What is going on here?


Saudi Arabia's disastrous ground war in Yemen grinds on to some obscure end.  The news is filled with catastrophe for Saudis+allies+mercenaries.  At the same time the Saudi air force continues to delight in killing civilians in the towns in a sort of knee-jerk spasm of traditional Saudi hatred and fear of the Yemenis.

I find this picture featured on the South Front site to be intriguing.  Where is this place?  It is undoubtedly northern Yemen.  The fat slob in a  futa (sarong), the dazed young'un with a cheek full of qat, the general scruffiness of the scene all point to that.  But there are interesting features to the photo.  That tan colored vehicle seems to me to be an armored G model Mercedes SUV with a factory built mount for a .50 cal. or 20mm. gun.  The character on top has stuffed the bore with something to keep dust out.  I would like to see what happens if he fires the piece without removing the obstruction.  This is yet another nice north Yemeni touch.  The vehicle looks fairly new.  Are these Yemenis allied to Saudi Arabia?  If not, then how would the Houthis get this automotive beast and who would be paying for it and other s like it?  Mercedes is now manufacturing factory built "technicals?"

The same sort of question applies to the SRBM ground to ground missile systems that the Yemeni Army is using to good effect against the Saudis.  Where do these things come from and who pays for them?  the Yemeni Army had some experience with Soviet systems like the SCUD but these are different. 

And the in the background we have an NGO facility belonging to Mother Teresa's order of nuns.  Say what?  pl

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46 Responses to What is going on here?

  1. Linda Lau says:

    Yemen continues to amaze. It would be comical were it not all so deadly.

  2. turcopolier says:

    Linda Lau
    It was heaven for me, a blend of Kipling and Evelyn Waugh. pat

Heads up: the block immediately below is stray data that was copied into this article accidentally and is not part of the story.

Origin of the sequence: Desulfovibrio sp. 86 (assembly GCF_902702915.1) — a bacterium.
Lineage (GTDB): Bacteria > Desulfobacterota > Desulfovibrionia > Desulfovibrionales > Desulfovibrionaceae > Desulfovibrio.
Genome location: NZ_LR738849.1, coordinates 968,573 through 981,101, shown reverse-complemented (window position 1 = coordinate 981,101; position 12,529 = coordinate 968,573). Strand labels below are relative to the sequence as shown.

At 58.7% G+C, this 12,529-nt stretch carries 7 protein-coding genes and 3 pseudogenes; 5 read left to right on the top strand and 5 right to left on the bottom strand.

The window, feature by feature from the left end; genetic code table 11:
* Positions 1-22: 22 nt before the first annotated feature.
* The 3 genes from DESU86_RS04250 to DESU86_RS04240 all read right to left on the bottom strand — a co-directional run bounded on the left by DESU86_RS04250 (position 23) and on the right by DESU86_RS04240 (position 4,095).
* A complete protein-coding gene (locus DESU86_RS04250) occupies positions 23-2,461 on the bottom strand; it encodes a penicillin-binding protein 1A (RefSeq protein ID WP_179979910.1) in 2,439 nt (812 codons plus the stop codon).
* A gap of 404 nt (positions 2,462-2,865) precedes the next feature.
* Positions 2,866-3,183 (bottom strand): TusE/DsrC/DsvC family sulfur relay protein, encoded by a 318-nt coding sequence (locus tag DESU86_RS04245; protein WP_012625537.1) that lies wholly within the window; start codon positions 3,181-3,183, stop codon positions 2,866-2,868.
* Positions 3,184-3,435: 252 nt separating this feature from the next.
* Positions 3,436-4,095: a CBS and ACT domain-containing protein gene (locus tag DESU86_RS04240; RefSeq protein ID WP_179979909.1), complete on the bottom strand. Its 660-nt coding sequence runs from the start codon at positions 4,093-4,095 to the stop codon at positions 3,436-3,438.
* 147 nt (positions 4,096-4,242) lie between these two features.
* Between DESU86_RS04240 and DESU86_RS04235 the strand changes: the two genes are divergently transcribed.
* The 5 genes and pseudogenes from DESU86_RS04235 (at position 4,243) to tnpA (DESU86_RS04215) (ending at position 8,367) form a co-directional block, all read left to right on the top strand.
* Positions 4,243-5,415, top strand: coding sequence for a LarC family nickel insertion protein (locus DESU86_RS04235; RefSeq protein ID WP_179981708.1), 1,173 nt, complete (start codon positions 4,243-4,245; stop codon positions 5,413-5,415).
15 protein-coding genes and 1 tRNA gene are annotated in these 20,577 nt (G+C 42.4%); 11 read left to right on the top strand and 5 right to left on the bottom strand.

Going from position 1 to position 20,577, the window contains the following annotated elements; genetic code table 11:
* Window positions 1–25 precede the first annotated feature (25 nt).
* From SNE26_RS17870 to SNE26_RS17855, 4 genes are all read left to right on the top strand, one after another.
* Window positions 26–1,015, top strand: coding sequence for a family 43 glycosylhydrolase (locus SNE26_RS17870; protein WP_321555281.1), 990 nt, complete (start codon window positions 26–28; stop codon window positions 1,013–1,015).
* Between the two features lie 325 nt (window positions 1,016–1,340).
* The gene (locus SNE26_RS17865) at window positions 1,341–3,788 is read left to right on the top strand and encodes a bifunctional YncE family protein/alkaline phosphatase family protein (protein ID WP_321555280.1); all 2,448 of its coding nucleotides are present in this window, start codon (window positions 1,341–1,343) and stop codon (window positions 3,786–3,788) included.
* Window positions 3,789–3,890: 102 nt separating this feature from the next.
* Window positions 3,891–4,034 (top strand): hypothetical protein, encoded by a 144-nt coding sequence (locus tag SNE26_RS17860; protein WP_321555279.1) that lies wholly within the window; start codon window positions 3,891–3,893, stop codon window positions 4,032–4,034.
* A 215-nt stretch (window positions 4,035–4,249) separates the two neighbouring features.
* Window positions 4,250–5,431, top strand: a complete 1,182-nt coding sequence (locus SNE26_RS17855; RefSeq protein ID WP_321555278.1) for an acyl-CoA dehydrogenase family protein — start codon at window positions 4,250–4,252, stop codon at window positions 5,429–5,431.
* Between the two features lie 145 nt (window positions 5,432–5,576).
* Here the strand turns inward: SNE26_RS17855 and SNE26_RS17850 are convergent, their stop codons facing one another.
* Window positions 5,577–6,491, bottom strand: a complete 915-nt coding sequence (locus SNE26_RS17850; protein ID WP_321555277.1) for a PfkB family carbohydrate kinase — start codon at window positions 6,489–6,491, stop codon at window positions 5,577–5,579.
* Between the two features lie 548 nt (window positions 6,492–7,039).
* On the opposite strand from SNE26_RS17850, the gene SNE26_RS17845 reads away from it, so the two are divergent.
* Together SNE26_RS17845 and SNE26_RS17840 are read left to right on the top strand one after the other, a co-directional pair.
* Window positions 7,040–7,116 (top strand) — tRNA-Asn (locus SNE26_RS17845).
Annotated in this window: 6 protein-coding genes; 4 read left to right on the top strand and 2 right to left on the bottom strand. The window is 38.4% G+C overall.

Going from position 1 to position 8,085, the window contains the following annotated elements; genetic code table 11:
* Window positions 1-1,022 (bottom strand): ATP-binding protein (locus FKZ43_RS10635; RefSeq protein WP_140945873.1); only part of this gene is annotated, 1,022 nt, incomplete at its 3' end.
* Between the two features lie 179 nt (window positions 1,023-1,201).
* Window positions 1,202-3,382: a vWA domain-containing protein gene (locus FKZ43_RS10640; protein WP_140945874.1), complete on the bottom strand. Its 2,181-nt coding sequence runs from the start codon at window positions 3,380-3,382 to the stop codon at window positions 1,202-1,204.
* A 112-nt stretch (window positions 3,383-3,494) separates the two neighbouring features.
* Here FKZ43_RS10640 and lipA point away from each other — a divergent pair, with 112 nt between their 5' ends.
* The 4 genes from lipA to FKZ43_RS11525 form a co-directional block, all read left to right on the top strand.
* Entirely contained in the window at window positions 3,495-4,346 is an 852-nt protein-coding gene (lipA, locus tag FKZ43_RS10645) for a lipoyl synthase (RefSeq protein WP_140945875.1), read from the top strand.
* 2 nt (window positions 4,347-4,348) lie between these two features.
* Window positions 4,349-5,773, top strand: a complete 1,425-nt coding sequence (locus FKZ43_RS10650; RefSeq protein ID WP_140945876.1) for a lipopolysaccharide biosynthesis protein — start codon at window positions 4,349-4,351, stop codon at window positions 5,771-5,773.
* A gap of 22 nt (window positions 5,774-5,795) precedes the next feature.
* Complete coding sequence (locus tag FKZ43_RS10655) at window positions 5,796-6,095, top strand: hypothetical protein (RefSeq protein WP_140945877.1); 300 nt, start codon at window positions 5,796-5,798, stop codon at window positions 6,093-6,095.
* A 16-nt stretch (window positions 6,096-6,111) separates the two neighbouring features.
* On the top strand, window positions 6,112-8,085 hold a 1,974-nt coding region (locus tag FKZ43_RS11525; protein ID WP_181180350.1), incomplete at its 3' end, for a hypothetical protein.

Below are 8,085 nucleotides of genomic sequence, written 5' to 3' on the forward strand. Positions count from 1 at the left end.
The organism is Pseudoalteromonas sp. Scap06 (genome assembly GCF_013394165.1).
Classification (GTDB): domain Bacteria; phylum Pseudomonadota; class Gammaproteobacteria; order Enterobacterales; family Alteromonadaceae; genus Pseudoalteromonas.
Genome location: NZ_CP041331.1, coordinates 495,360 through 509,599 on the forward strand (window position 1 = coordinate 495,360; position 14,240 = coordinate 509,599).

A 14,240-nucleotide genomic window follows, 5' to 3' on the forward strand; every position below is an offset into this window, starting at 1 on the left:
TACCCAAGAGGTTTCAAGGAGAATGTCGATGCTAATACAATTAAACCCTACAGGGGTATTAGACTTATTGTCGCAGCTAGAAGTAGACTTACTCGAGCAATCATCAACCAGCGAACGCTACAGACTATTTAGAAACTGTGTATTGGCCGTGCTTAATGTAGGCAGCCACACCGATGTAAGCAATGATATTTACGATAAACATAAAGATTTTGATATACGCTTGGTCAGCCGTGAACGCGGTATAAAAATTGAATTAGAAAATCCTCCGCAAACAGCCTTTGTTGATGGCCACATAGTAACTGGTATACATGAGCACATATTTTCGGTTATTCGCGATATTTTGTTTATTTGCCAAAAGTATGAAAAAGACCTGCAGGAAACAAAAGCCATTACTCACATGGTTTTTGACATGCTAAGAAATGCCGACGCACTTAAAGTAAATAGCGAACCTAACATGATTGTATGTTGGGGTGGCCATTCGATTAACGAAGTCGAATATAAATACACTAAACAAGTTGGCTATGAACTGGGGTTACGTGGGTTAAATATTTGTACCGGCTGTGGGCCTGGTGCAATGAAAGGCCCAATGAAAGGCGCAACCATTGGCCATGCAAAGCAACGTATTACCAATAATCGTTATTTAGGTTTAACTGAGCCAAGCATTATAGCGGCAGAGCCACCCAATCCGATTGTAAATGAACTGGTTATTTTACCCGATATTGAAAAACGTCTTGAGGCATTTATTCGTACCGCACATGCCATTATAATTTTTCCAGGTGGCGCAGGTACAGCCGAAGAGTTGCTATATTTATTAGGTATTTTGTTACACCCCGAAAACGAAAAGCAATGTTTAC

3. Jonathan House says:

    Is that a woman with red hair woman standing behind the front of the SUV? If so, is that puzzling/significant in any way?

  4. turcopolier says:

    IMO that is a Yemeni man with a rag on his head. pl

  5. b says:

    The place is in Aden, South Yemen. Four Mother Teresa nuns were killed there recently.
    The armored vehicle is a Al-Shibl-1 or 2 from Saudi Arabia. It is likely operated by some Yemeni mercenaries. Notice that the rear tire replacement does not really fit.

  6. LG says:

    When were you there sir?
    I worked there four years ago. It was as if I had wandered back home. My former boss, a new York Jew (ethnically very different from me) said the exact same thing about the country. Hr had worked there in the seventies.

  7. Nightsticker says:

    Col Lang,
    I first read Kipling’s “Kim” in 1950
    at boarding school in England. It was a prize
    for attention to my studies in reading class. Looking
    back it was an Epiphanic event; I never outgrew wanting
    to be like Kim. Not sure I ever fully achieved it, but
    I like to imagine that Cantonese/PRU/the Bu was pretty
    close to Urdu/hill people/the Department.
    USMC 65-72
    FBI 72-96

  8. Amir says:

    Would the Russians payback the Saudi’s support for radicals, with SRBM for Houtis?

  9. Babak Makkinejad says: